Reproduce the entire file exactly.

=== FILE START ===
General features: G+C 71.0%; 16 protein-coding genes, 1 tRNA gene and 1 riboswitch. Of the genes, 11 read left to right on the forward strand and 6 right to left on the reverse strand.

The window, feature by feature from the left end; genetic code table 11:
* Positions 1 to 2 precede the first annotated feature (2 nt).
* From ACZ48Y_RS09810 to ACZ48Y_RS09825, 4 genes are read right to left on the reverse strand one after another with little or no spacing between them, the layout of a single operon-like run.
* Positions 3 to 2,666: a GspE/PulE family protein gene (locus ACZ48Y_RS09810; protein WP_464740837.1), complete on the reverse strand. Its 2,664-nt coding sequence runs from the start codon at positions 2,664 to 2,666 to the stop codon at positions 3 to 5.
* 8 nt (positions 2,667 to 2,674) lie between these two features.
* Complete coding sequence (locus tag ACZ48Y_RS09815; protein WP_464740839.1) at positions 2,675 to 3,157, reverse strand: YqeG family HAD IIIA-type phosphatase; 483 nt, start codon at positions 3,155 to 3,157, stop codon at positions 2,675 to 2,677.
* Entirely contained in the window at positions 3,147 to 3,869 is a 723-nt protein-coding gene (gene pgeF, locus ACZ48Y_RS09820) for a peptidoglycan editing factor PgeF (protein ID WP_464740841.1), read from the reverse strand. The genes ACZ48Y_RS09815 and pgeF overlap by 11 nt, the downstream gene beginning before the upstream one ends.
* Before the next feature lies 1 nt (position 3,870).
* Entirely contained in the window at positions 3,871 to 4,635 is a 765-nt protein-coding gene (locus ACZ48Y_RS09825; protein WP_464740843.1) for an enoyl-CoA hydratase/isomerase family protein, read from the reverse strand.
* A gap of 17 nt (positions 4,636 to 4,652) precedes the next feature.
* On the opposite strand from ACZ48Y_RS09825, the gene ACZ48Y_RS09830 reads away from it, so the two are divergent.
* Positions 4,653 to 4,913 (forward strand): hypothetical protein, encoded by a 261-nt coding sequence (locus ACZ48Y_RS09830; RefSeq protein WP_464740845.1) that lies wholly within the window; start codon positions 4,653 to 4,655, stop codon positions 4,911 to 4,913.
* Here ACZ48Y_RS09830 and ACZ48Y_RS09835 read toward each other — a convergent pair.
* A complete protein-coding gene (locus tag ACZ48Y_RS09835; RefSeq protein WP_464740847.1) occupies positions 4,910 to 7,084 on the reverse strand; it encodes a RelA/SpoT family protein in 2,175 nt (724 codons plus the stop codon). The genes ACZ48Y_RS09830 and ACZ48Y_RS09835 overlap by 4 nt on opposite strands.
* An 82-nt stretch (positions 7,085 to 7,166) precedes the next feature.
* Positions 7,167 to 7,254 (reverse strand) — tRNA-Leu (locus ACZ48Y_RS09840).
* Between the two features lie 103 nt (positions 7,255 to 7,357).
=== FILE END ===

General features: G+C 71.0%; 16 protein-coding genes, 1 tRNA gene and 1 riboswitch. Of the genes, 11 read left to right on the forward strand and 6 right to left on the reverse strand.

The window, feature by feature from the left end; genetic code table 11:
* Positions 1 to 2 precede the first annotated feature (2 nt).
* From ACZ48Y_RS09810 to ACZ48Y_RS09825, 4 genes are read right to left on the reverse strand one after another with little or no spacing between them, the layout of a single operon-like run.
* Positions 3 to 2,666: a GspE/PulE family protein gene (locus ACZ48Y_RS09810; protein WP_464740837.1), complete on the reverse strand. Its 2,664-nt coding sequence runs from the start codon at positions 2,664 to 2,666 to the stop codon at positions 3 to 5.
* 8 nt (positions 2,667 to 2,674) lie between these two features.
* Complete coding sequence (locus tag ACZ48Y_RS09815; protein WP_464740839.1) at positions 2,675 to 3,157, reverse strand: YqeG family HAD IIIA-type phosphatase; 483 nt, start codon at positions 3,155 to 3,157, stop codon at positions 2,675 to 2,677.
* Entirely contained in the window at positions 3,147 to 3,869 is a 723-nt protein-coding gene (gene pgeF, locus ACZ48Y_RS09820) for a peptidoglycan editing factor PgeF (protein ID WP_464740841.1), read from the reverse strand. The genes ACZ48Y_RS09815 and pgeF overlap by 11 nt, the downstream gene beginning before the upstream one ends.
* Before the next feature lies 1 nt (position 3,870).
* Entirely contained in the window at positions 3,871 to 4,635 is a 765-nt protein-coding gene (locus ACZ48Y_RS09825; protein WP_464740843.1) for an enoyl-CoA hydratase/isomerase family protein, read from the reverse strand.
* A gap of 17 nt (positions 4,636 to 4,652) precedes the next feature.
* On the opposite strand from ACZ48Y_RS09825, the gene ACZ48Y_RS09830 reads away from it, so the two are divergent.
* Positions 4,653 to 4,913 (forward strand): hypothetical protein, encoded by a 261-nt coding sequence (locus ACZ48Y_RS09830; RefSeq protein WP_464740845.1) that lies wholly within the window; start codon positions 4,653 to 4,655, stop codon positions 4,911 to 4,913.
* Here ACZ48Y_RS09830 and ACZ48Y_RS09835 read toward each other — a convergent pair.
* A complete protein-coding gene (locus tag ACZ48Y_RS09835; RefSeq protein WP_464740847.1) occupies positions 4,910 to 7,084 on the reverse strand; it encodes a RelA/SpoT family protein in 2,175 nt (724 codons plus the stop codon). The genes ACZ48Y_RS09830 and ACZ48Y_RS09835 overlap by 4 nt on opposite strands.
* An 82-nt stretch (positions 7,085 to 7,166) precedes the next feature.
* Positions 7,167 to 7,254 (reverse strand) — tRNA-Leu (locus ACZ48Y_RS09840).
* Between the two features lie 103 nt (positions 7,255 to 7,357).